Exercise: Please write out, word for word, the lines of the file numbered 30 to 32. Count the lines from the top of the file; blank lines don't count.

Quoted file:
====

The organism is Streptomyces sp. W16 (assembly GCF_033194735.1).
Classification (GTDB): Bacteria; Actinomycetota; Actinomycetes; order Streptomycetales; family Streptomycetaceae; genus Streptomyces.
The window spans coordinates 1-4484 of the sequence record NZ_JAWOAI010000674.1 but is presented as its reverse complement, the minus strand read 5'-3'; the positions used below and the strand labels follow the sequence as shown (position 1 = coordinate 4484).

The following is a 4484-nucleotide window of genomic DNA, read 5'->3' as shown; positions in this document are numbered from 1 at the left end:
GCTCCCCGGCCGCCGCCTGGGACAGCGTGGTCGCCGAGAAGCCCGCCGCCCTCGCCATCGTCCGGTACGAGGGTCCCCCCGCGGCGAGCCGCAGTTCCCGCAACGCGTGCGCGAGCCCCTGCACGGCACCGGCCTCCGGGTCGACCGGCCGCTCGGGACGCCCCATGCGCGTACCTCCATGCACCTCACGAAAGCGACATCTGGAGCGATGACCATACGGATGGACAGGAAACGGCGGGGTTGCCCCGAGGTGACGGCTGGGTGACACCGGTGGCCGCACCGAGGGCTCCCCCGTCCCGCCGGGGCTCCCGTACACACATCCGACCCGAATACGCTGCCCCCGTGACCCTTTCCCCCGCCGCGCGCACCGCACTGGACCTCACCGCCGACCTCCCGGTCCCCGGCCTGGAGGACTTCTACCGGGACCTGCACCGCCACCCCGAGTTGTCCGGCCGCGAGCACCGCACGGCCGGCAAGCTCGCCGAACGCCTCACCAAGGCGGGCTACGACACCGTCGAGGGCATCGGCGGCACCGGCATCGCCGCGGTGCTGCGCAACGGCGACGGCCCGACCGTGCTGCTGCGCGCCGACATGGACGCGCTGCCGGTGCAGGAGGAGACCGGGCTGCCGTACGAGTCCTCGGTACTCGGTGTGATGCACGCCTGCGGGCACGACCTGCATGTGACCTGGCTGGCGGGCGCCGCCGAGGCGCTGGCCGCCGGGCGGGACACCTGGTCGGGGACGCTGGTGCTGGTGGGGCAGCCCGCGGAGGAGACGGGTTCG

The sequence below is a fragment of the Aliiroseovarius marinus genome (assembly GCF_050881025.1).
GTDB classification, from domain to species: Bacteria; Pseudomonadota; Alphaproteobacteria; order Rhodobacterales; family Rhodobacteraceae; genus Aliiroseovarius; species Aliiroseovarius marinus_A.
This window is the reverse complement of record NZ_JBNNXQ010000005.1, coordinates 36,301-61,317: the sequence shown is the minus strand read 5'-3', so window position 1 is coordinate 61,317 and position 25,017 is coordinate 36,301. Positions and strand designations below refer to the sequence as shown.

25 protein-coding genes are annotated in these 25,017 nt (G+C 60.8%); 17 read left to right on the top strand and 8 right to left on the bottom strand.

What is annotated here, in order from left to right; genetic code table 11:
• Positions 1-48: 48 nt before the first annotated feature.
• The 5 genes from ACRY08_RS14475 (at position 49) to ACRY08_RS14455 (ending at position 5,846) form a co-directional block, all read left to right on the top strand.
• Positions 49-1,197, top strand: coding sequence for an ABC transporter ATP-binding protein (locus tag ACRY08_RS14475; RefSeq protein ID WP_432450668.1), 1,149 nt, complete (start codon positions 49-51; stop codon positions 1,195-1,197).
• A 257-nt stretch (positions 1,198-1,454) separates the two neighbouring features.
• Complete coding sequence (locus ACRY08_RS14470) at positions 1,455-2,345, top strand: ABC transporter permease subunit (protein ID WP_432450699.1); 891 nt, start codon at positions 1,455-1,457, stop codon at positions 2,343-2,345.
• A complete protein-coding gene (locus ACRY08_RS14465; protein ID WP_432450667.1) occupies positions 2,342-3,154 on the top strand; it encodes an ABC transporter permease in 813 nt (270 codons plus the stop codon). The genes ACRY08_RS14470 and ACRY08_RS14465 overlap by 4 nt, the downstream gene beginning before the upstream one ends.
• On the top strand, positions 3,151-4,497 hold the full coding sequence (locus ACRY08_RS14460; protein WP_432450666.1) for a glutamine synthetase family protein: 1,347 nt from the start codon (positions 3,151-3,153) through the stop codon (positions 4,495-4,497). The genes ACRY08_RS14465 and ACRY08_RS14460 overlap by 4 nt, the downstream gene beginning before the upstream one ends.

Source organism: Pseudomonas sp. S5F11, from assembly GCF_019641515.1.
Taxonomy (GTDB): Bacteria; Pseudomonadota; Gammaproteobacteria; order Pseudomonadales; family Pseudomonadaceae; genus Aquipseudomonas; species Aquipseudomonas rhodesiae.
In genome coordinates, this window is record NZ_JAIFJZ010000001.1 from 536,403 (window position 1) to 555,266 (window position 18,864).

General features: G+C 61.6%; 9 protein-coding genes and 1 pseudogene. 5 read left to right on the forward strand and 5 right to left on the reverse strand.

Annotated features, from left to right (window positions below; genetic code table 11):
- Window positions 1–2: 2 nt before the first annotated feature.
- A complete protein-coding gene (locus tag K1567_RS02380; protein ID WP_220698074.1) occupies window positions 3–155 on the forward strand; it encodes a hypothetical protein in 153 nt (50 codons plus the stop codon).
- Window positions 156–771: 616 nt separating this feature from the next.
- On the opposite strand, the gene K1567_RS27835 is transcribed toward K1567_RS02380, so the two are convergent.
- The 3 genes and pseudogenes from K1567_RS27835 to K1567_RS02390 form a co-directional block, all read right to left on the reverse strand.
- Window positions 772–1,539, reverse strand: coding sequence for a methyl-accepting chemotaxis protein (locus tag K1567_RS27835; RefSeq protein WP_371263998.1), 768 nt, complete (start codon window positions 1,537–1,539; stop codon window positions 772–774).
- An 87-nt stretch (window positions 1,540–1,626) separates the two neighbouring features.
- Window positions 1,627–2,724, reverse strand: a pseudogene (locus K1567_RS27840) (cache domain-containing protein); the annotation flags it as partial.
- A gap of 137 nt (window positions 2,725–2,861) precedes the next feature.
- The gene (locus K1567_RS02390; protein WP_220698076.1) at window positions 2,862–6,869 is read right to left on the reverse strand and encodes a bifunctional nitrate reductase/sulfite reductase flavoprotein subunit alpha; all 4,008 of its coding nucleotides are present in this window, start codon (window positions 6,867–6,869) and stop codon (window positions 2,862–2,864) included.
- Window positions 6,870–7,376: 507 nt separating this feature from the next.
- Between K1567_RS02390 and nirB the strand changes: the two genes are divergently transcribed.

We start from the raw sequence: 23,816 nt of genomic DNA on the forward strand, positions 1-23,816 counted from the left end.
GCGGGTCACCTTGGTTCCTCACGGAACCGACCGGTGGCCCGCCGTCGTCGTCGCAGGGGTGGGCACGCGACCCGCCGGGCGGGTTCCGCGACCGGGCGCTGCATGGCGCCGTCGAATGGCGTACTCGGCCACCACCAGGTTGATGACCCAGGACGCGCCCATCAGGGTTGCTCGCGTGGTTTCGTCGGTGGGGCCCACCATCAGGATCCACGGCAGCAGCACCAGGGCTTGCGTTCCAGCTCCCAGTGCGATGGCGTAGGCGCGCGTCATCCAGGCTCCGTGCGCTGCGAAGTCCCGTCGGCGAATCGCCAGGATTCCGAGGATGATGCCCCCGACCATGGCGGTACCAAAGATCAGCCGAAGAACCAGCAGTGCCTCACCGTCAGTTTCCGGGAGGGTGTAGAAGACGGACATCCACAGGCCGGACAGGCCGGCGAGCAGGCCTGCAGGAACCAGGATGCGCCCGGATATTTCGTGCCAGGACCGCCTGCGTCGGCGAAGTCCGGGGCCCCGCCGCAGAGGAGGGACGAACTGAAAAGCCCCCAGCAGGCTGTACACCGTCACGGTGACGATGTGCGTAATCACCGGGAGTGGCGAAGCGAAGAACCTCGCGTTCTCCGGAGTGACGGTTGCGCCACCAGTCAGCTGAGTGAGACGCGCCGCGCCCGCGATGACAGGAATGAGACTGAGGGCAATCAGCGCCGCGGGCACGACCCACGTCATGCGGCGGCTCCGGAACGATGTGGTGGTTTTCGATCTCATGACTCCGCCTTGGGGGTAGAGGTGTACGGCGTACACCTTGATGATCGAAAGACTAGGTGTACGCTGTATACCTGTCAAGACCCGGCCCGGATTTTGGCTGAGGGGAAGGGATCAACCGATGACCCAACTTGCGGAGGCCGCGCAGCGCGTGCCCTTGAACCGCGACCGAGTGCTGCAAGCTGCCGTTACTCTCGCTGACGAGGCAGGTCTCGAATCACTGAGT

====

- Window positions 1,627–2,724, reverse strand: a pseudogene (locus K1567_RS27840) (cache domain-containing protein); the annotation flags it as partial.
- A gap of 137 nt (window positions 2,725–2,861) precedes the next feature.
- The gene (locus K1567_RS02390; protein WP_220698076.1) at window positions 2,862–6,869 is read right to left on the reverse strand and encodes a bifunctional nitrate reductase/sulfite reductase flavoprotein subunit alpha; all 4,008 of its coding nucleotides are present in this window, start codon (window positions 6,867–6,869) and stop codon (window positions 2,862–2,864) included.